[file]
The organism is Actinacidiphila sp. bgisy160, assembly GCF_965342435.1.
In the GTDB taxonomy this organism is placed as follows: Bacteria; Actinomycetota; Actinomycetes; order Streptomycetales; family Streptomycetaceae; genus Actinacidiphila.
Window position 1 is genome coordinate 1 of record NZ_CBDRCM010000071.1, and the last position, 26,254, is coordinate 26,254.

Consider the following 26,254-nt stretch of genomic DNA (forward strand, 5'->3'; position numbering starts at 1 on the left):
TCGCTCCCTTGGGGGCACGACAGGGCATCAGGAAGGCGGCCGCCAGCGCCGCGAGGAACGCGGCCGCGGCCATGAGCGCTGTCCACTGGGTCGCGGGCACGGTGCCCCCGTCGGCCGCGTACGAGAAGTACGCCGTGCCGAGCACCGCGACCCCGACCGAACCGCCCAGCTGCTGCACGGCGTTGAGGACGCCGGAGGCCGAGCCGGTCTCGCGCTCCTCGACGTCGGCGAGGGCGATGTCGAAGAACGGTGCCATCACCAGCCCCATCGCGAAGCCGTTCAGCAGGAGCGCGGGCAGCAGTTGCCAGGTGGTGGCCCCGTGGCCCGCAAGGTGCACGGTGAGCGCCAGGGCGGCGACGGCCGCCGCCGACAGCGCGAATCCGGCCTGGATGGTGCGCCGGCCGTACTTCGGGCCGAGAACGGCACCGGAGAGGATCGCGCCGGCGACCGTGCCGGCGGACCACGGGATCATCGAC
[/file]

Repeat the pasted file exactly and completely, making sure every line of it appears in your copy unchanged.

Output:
The organism is Actinacidiphila sp. bgisy160, assembly GCF_965342435.1.
In the GTDB taxonomy this organism is placed as follows: Bacteria; Actinomycetota; Actinomycetes; order Streptomycetales; family Streptomycetaceae; genus Actinacidiphila.
Window position 1 is genome coordinate 1 of record NZ_CBDRCM010000071.1, and the last position, 26,254, is coordinate 26,254.

Consider the following 26,254-nt stretch of genomic DNA (forward strand, 5'->3'; position numbering starts at 1 on the left):
TCGCTCCCTTGGGGGCACGACAGGGCATCAGGAAGGCGGCCGCCAGCGCCGCGAGGAACGCGGCCGCGGCCATGAGCGCTGTCCACTGGGTCGCGGGCACGGTGCCCCCGTCGGCCGCGTACGAGAAGTACGCCGTGCCGAGCACCGCGACCCCGACCGAACCGCCCAGCTGCTGCACGGCGTTGAGGACGCCGGAGGCCGAGCCGGTCTCGCGCTCCTCGACGTCGGCGAGGGCGATGTCGAAGAACGGTGCCATCACCAGCCCCATCGCGAAGCCGTTCAGCAGGAGCGCGGGCAGCAGTTGCCAGGTGGTGGCCCCGTGGCCCGCAAGGTGCACGGTGAGCGCCAGGGCGGCGACGGCCGCCGCCGACAGCGCGAATCCGGCCTGGATGGTGCGCCGGCCGTACTTCGGGCCGAGAACGGCACCGGAGAGGATCGCGCCGGCGACCGTGCCGGCGGACCACGGGATCATCGAC